Today’s post was written by David Langbart, archivist in Research Services at the National Archives at College Park, MD.
To many, Mikhail Gorbachev seemed to come out of nowhere in 1985 to become the leader of the USSR. In some ways, his example supports the “great person” view of history, which is deeply ironic since he came out of the Marxist-Leninist milieu with its emphasis on the impersonal forces of history.
Gorbachev, of course, did not come from nowhere. He had worked his way up through the Soviet system in a career stretching back to the 1970s, when he began to appear in reporting from the U.S. embassy in Moscow, albeit minimally. One of the more substantive examples, and perhaps marking the true beginning of his rise, is a November 1978 telegram from the embassy entitled “Soviet Leadership: November 27 Changes mark major plus for Brezhnev.” This lengthy telegram described the recently-announced changes in leadership positions made by the Central Committee Plenum. This is what it said about Gorbachev:
6. GORBACHEV’S MOVE TO MOSCOW. SINCE STAVROPOL PARTY FIRST SECRETARY GORBACHEV’S BACKGROUND IS PRIMARILY IN THE AGRICULTURAL FIELD, AND HIS CURRENT CLAIM TO FAME SEEMS TO BE FOR THE STELLAR AGRICULTURAL PERFORMANCE OF HIS REGION, IT SEEMS LIKELY HE WILL FILL KULAKOV’S POSITION IN THE SECRETARIAT AS OVERSEER OF THE AGRICULTURAL SECTOR. OF PARTICULAR INTEREST IN CONNECTION WITH HIS APPOINTMENT AS CENTRAL COMMITTEE SECRETARY:
— AT THE TENDER AGE OF 47, HE BECOMES THE YOUNGEST MEMBER OF THE CENTRAL LEADERSHIP;
— IF HE DOES TAKE OVER THE AGRICULTURAL PORTFOLIO IN THE SECRETARIAT, HIS MOVE TO MOSCOW ADDS SOME CREDENCE TO THE THEORY THAT KULAKOV WAS IN POLITICAL DISFAVOR JUST PRIOR HIS DEATH LAST JULY; THAT KULAKOV’S LONG-TIME COLLEAGUE AND SUCCESSOR AS HEAD OF THE CC AGRICULTURAL DEPARTMENT KARLOV WAS NOT MOVED UP TO THE SECRETARIAT COULD MEAN THAT KARLOV WAS VIEWED AS UNACCEPTABLE FOR THAT JOB BECAUSE OF HIS LONG ASSOCIATION WITH KULAKOV.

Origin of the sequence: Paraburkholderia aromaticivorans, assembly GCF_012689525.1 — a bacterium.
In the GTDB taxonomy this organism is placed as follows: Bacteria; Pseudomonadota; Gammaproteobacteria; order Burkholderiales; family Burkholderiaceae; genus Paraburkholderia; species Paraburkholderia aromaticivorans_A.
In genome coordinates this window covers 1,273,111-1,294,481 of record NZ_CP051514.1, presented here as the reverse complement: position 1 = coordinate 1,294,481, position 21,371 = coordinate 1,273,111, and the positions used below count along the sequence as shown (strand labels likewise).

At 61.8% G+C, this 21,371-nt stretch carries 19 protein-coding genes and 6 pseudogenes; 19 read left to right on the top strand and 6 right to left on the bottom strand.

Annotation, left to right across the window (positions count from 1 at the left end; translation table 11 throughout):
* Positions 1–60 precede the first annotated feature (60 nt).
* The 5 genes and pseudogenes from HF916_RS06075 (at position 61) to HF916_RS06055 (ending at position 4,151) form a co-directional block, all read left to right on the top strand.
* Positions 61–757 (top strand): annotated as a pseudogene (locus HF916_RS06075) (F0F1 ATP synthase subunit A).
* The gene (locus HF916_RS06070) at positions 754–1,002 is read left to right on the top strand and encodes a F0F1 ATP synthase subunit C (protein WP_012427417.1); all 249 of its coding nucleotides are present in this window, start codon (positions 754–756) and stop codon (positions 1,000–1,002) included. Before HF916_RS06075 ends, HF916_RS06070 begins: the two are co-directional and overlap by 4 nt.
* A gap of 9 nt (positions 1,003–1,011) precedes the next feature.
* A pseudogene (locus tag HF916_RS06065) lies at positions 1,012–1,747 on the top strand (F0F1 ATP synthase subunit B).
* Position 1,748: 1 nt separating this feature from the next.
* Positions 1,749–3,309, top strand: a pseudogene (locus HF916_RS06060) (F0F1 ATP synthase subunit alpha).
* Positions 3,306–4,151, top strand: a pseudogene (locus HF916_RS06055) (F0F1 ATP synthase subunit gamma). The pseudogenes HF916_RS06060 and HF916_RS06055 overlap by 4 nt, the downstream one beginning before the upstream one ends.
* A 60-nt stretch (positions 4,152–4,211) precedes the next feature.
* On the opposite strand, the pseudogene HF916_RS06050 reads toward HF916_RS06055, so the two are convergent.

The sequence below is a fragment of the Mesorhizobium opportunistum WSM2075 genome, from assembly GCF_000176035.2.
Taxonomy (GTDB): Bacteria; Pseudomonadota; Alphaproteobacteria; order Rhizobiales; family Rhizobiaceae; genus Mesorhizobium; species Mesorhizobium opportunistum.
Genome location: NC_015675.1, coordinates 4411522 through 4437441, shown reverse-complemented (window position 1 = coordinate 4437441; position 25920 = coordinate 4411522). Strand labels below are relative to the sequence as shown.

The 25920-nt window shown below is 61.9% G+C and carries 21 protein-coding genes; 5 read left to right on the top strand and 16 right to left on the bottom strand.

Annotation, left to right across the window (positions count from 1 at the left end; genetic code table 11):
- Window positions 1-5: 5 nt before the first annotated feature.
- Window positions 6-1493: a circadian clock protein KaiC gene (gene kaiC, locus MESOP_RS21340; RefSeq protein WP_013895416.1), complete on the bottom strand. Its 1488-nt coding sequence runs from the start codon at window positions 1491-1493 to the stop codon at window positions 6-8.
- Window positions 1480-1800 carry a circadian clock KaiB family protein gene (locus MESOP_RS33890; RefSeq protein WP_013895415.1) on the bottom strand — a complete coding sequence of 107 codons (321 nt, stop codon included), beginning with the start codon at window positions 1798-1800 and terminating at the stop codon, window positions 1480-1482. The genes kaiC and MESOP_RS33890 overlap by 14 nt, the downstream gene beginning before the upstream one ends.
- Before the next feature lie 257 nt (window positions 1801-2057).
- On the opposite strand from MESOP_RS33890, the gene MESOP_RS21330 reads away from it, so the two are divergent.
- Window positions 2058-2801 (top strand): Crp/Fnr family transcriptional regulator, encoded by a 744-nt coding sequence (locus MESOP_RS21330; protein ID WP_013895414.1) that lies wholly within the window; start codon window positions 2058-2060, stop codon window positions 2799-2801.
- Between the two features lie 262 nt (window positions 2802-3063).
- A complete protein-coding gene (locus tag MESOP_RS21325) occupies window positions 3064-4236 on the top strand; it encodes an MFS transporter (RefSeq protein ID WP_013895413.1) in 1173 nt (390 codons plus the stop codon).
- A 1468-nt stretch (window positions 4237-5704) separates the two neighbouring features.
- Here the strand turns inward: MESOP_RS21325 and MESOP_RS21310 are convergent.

Download the full text of the telegram:
Surely, the embassy’s reporting from 1980 and later will exhibit increasing mention of Gorbachev as he continued his rise and ultimately came to power. Those records are not yet in the National Archives.
This 1979 telegram on Soviet May Day slogans, which mentions Gobachev incidentally, now reads somewhat amusingly:
Sources: U.S. Embassy Moscow to Department of State, Telegram 29172, November 28, 1978, 1978MOSCOW29172, and U.S. Embassy Moscow to Department of State, Telegram 09463, April 17, 1979, 1979MOSCOW09463, Central Foreign Policy Files, 1973-1979/Electronic Telegrams (NAID 654098), RG 59: General Records of the Department of State. Accessible through the Access to Archival Databases (AAD) site.